The Ithaca College contingent faculty union is voting to ratify its contract on April 6 and 7 after a year and a half of bargaining that ended with a tentative contract agreement March 26.
Voting is taking place from 9 a.m. to 5 p.m. April 6 in the Fishbowl in IC Square and April 7 in Studio 2 Dillingham Theatre at the same times. Rachel Kaufman, lecturer in the Department of Writing, said members of the union bargaining committee will be supervising the voting process. The contingent faculty members who are voting have to sign in and cast their vote with secret paper ballots in private voting areas. Votes will be cast anonymously.
The contract includes a 24 percent raise over four years and eligibility for two-year contracts for part-time contingent faculty members if they have worked at the college for over three years. Full-time contingent faculty members who have worked at the college for three years are eligible for two-year contracts, and those who have worked at the college for five years are eligible for three-year contracts.
Megan Graham, assistant professor in the Department of Writing, said the vote to ratify the contract will be decided based on the majority of people who come out to vote and not the majority of all contingent faculty members.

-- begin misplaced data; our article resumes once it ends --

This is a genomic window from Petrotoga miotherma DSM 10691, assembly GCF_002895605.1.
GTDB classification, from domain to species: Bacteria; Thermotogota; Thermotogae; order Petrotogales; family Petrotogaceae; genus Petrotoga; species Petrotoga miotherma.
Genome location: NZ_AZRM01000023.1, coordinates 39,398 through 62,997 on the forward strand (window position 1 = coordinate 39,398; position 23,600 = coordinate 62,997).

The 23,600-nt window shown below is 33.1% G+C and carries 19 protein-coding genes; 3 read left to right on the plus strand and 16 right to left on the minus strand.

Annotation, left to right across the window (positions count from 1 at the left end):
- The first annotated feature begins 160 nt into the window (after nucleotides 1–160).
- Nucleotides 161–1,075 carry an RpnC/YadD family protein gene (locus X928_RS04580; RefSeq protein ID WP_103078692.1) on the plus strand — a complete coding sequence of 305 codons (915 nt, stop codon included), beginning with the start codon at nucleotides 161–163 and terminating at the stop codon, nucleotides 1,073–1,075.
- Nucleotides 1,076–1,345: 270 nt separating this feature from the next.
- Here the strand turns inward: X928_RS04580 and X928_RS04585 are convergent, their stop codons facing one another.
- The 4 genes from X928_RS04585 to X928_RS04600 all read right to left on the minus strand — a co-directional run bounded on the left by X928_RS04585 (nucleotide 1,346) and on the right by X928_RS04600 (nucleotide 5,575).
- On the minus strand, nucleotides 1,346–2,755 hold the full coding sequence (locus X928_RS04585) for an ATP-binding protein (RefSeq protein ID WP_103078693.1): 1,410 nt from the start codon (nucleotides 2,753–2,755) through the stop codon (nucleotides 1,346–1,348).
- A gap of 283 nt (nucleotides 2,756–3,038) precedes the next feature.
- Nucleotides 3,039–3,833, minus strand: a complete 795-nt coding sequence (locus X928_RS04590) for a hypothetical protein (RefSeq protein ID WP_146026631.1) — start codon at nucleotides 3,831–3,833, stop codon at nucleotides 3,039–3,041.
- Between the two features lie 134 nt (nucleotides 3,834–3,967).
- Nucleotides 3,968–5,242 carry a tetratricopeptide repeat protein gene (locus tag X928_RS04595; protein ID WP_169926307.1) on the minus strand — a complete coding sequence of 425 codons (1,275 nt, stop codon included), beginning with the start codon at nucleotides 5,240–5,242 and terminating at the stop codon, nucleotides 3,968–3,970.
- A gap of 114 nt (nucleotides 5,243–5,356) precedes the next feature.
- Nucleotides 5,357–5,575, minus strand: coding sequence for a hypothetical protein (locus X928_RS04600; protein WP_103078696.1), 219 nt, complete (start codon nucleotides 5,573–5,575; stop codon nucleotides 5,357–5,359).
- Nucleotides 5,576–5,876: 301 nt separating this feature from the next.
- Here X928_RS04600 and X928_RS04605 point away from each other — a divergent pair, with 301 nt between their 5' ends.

“We are a democratic institution, as a union, and like all democratic institutions, decisions are made by people who show up,” Graham said.
Graham and Kaufman both said they are unsure if the union will release the total votes cast.
The bargaining committee will also officially be signing up contingent faculty members for the union when they come to vote. Because New York does not have a right-to-work law, which allows employees to opt out of unions, all contingent faculty members are required to be a part of the union and therefore pay dues.
Graham said contingent faculty must start paying union dues once the contract is officially ratified. She also said the number of dues the contingent faculty will have to pay depends on how many courses the faculty member is teaching but that they would be around $30 a month for part-time contingent faculty and more for full-time contingent faculty members. Contingent faculty members will only pay dues in the months they are teaching.
Kaufman said every aspect of the contract will be able to be implemented once the contract is ratified, and the union will have to work with many different groups, like Human Resources, to get details worked out.
The contingent faculty union held a contract education session April 5 for contingent faculty members to ask questions about the contract. Kurt Lichtmann, lecturer in the Department of Health Promotion and Physical Education, was the only contingent faculty member not on either of the bargaining committees to attend the session. In the past, Lichtmann has expressed concerns about the unionization, but he said he is planning to vote to ratify the contract.
Kaufman said she has confidence the contract will be ratified because of the community support the union has seen over the past few months.
“The whole committee got a sense of just how supportive so many contingent faculty are of these goals that we went for and how much they really needed things, like the raise they’re getting right now, and job security,” she said.